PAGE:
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Kindred Spirits

Part of the Darwin exhibition.

Human expressions, some posed and some candid, appeared in Darwin's Expression of the Emotions in Man and Animals (1872).
©AMNH Library

When Darwin looked at the expressions on people's faces--and at the body language of dogs and cats--he saw evidence for evolution. These pictures, some posed and some candid, appeared in his Expression of the Emotions in Man and Animals (1872). What Darwin himself observed, and what he learned from scientists studying cultures worldwide, convinced him that all humans have the same feelings. What's more, they show them on their faces in similar ways.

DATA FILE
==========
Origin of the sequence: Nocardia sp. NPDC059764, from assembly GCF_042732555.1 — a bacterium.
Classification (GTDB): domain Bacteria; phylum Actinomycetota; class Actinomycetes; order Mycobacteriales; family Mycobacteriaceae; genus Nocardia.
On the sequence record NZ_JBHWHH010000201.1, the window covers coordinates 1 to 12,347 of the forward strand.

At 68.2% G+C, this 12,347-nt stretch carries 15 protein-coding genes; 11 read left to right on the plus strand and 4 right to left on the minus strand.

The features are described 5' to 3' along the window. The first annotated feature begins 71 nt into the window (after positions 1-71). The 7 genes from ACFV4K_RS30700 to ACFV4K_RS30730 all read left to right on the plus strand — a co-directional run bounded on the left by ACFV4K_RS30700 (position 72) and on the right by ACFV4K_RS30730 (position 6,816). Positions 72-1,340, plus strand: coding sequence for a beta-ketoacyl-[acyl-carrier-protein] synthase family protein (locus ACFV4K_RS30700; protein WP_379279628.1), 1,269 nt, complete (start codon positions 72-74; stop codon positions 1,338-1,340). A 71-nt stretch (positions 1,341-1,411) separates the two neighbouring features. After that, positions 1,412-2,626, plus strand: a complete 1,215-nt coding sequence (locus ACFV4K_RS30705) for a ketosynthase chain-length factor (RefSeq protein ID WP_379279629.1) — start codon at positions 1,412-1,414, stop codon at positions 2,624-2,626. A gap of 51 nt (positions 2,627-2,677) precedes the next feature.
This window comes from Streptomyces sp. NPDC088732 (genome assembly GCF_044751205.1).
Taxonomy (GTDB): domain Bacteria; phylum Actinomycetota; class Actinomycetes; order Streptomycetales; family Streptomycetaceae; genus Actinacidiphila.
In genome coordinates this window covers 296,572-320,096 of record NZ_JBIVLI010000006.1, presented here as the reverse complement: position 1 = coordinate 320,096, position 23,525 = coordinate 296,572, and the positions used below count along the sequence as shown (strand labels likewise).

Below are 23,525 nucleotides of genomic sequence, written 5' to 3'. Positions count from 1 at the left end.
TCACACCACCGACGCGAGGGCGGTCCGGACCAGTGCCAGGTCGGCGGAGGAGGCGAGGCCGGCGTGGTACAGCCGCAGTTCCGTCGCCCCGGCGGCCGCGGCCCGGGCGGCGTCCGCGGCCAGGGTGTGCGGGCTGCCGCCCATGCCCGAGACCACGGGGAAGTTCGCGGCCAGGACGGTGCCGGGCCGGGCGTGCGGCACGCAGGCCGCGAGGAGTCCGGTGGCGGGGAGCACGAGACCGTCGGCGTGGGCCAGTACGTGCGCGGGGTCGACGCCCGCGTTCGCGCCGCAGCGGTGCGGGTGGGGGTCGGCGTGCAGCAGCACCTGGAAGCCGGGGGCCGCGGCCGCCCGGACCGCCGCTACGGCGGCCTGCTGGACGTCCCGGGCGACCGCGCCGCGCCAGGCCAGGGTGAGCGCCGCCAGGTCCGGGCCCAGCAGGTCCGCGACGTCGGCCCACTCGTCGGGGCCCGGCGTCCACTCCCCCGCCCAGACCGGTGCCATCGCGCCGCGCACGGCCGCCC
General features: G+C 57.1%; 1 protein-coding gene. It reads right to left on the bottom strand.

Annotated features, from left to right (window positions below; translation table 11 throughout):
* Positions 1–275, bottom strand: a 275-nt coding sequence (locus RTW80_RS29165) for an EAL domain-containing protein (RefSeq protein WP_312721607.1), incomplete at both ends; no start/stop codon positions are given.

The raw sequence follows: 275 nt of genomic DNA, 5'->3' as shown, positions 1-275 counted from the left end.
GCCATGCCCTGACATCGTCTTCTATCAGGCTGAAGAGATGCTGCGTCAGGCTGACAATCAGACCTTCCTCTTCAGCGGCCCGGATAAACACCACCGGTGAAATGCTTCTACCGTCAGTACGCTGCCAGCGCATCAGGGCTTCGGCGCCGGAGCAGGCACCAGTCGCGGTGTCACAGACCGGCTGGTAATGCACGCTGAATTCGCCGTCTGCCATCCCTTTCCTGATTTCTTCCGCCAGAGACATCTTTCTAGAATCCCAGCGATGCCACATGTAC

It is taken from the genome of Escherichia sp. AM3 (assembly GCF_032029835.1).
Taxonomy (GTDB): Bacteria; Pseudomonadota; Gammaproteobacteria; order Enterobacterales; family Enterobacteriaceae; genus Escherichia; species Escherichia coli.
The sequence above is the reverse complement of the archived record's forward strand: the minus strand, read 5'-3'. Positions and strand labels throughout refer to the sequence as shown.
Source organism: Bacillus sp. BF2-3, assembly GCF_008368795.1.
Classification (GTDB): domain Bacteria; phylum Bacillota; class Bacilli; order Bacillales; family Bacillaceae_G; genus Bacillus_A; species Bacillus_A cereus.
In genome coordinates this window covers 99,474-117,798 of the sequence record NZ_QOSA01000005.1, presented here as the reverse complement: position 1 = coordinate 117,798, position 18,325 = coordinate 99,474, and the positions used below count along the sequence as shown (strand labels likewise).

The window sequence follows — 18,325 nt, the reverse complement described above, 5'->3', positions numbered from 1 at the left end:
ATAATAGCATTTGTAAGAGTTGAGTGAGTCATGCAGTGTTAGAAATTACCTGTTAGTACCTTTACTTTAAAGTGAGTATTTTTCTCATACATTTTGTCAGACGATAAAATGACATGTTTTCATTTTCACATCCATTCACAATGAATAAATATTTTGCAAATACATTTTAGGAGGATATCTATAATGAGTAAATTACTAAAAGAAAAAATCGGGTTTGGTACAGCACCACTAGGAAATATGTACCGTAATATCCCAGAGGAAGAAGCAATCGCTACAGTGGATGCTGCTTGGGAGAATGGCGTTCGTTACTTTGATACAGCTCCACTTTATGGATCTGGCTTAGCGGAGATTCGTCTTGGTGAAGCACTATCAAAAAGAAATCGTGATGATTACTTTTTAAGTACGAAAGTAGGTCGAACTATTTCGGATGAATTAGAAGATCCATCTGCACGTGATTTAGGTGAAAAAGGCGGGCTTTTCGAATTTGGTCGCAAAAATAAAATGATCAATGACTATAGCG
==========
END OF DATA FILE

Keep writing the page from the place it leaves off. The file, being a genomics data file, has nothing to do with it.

Similarly, Darwin thought, animals had recognizable emotions. Chimpanzees could feel disappointment. When they were disappointed, they sulked; and when they sulked, they stuck out their lips like pouting children. Experts of the time believed, wrongly, that we humans had special muscles in our faces so we could express what they called our "exquisite feelings." Darwin's work contradicts this. Our emotions, and the way we express them, connect us with the rest of life on Earth.